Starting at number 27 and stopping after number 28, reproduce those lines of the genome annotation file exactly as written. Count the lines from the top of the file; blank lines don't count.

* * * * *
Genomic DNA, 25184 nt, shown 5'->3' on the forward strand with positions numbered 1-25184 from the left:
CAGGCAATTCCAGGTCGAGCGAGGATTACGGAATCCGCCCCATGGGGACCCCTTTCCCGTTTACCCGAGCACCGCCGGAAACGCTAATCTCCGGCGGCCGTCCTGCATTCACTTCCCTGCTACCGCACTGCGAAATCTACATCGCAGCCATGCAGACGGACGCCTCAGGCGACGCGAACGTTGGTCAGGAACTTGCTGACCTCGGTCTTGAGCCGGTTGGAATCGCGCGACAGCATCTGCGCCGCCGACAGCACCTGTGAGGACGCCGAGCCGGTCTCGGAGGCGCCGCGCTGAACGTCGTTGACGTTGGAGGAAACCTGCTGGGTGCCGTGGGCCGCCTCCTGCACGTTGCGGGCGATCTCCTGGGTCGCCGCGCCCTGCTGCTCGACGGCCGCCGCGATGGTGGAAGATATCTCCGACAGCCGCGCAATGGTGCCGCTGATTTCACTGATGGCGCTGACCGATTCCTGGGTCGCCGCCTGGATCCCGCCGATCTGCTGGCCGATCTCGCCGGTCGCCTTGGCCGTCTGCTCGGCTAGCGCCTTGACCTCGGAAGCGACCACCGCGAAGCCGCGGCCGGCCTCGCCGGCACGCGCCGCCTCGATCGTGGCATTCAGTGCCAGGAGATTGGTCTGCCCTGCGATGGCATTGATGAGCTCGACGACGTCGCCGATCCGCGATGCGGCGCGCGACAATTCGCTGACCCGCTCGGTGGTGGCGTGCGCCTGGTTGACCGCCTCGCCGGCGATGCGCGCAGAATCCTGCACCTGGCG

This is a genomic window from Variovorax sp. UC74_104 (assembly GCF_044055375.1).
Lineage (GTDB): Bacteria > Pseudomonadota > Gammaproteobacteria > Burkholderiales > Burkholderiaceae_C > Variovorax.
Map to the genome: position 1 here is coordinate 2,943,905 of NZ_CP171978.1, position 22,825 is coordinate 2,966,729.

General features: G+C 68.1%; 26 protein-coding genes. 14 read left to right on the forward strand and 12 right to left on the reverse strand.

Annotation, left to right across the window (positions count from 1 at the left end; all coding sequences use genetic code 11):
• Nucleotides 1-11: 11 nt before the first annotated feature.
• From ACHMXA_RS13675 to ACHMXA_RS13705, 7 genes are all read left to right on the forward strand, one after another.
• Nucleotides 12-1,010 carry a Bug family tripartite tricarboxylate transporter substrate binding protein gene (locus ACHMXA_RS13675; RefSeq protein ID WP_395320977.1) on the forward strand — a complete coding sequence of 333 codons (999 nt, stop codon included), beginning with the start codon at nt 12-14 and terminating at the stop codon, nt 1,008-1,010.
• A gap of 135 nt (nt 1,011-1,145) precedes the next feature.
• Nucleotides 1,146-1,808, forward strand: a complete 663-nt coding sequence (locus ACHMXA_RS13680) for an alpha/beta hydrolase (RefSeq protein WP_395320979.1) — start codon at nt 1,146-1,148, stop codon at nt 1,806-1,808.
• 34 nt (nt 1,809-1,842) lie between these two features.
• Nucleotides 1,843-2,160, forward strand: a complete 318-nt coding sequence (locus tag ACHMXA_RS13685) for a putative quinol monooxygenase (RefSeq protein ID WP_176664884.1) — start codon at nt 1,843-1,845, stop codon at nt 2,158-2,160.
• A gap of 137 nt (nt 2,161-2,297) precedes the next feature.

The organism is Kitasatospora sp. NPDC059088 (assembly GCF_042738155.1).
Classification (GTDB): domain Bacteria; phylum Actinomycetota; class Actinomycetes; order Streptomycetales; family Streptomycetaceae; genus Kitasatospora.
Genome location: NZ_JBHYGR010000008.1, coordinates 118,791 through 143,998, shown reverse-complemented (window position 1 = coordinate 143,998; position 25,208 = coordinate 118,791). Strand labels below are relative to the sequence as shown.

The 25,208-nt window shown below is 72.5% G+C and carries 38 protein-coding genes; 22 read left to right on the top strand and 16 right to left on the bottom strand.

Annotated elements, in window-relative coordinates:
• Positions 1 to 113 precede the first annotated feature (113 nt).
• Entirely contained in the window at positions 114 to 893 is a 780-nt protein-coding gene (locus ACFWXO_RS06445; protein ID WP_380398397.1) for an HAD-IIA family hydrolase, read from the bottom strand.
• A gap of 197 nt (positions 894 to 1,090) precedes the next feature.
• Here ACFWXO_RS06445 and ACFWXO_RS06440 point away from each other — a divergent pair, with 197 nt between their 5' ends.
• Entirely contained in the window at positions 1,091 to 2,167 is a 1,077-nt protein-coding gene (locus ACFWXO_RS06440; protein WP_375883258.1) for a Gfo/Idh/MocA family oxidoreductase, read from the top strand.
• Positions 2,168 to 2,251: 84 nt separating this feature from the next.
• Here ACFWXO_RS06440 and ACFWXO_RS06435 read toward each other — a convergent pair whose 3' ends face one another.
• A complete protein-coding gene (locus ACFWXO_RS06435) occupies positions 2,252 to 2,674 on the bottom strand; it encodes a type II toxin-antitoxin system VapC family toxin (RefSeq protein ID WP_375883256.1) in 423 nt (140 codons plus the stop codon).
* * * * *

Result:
• Here ACFWXO_RS06440 and ACFWXO_RS06435 read toward each other — a convergent pair whose 3' ends face one another.
• A complete protein-coding gene (locus ACFWXO_RS06435) occupies positions 2,252 to 2,674 on the bottom strand; it encodes a type II toxin-antitoxin system VapC family toxin (RefSeq protein ID WP_375883256.1) in 423 nt (140 codons plus the stop codon).